Secretary Benson

Brass Tacks

Most of the Crusaders have returned from the Holy Land to their executive suites. Of the ten people in Eisenhower's original Cabinet, only four remain. The rest of the first Cabinet which was, as Eisenhower said, "to bring back moral integrity into the government of the United States" have decided to leave that job to others.

The man who was expressly chosen "to help restore faith in the Government" still remains, although he has received more criticism from more directions than any other Cabinet member. Ezra Taft Benson was, in many ways, the very man to embody the idea of the Eisenhower crusade. In 1952, Eisenhower tried to give religious character to his campaign. A perfect choice for a Cabinet post was a man who was obviously religious, one of the highest officers of the Mormon Church. The American press received Benson quite favorably. His religious character, his impeccable family life, and his personal wholesomeness made a favorable impression on the American public.

Benson himself viewed his job as something of a religious mission, he was initially very dubious about taking the job, his Church work being very important and enjoyable to him. But, in November of 1952, Eisenhower met with him and persuaded Benson of the sincerity of his own religious convictions and of the religious quality of his crusade; Benson joined it.

There were, of course, other reasons for choosing Benson Secretary of Agriculture. He knew about agriculture on all levels; he was an exceptional nominee in that he was acceptable to both the American Farm Bureau Federation and the National Farmer's Union, the right and left wing of the farm bloc. He was recommended for the job by some very important Republicans: the late Senator Taft, Thomas Dewey and Milton Eisenhower. His appointment was also very advantageous to the Republican Party in the West. The Mormons are heavily concentrated in Utah, Arizona, Idaho, and Southern California and in most other Western states they form a minority significant enough to swing many elections. The political wisdom of the Republican move was borne out in the 1956 campaign when the Mormon areas of the West voted more heavily for Eisenhower than in 1952, in contrast to the rest of the West.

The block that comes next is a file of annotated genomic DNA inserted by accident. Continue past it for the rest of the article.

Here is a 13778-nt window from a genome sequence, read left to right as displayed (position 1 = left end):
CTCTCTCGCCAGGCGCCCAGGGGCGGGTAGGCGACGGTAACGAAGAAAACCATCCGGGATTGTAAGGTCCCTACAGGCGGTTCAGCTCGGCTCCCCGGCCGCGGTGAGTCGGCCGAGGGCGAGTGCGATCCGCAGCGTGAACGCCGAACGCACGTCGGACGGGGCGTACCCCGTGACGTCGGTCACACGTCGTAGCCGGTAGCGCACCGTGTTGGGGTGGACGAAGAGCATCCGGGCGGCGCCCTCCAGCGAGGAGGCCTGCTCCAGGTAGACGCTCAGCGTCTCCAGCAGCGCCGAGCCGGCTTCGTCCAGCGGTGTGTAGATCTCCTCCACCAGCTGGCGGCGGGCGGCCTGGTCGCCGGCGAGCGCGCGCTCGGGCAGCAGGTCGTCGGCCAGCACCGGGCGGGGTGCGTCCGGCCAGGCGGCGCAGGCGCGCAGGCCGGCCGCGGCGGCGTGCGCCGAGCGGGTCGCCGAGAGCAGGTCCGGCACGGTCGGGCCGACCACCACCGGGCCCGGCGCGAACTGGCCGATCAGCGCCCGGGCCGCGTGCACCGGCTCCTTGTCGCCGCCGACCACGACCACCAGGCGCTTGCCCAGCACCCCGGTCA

Despite all his qualifications, Benson had very definite beliefs about the agricultural policy. He did not believe in government hand-outs to farmers, but rather in individual initiative in establishing cooperative action. When his views became apparent early in his term, Senator Kerr predicted that he would cause the Republicans to be defeated in the 1954 elections. The title of an article, "Elder Benson's Going to Catch It" in the Saturday Evening Post proved prophetic.

Benson did catch it during and after the 1954 elections. Farm state republicans began to murmur for his resignation and the murmur increased its intensity with the sagging farm economy, the declining farm population, and the 1956 elections. Despite this criticism, Benson was not the man to effect a Nixon-like change in values, and continued in his position of refusing to heavily subsidize the farmer.

Like other Cabinet members in the Eisenhower Administration, Benson was held solely responsible for his Department. It was always the "Benson farm policy," not the "Eisenhower farm policy" that was criticized. But Benson was not subject to his most intense criticism until the last few months. Before, despite all criticism, Eisenhower had remained steadfastly in support of Benson; it was only this year, when Eisenhower himself started to be attacked, that Benson felt the full brunt of farmer discontent.

The most graphic portrayal of Benson's unpopularity was the election of William Proxmire as Senator from Wisconsin and his subsequent dramatic demand for Benson's resignation. Discontent had been obvious earlier in the summer, when for the first time, Benson was criticized for extensive traveling. The height of direct criticism was reached when South Dakota farmers threw eggs at the Secretary of Agriculture.

Criticism of Benson has reached its peak in the last few months, and can only be expected to increase as the '58 elections draw nearer. Despite the coalition of cattlemen, businessmen, and the American Farm Bureau Federation being formed to save Benson, it is likely that Benson will choose to resign in February.

His career is representative of the whole Eisenhower Administration. When he first came into office he was welcomed, like Eisenhower, as a symbol of the revival of moral integrity in government. But as social discontents became more aparent, as mistakes became more noticeable, the originaly important "Crusade" became just another slogan to the American People. Benson is finding, as is Eisenhower, that integrity alone is not enough.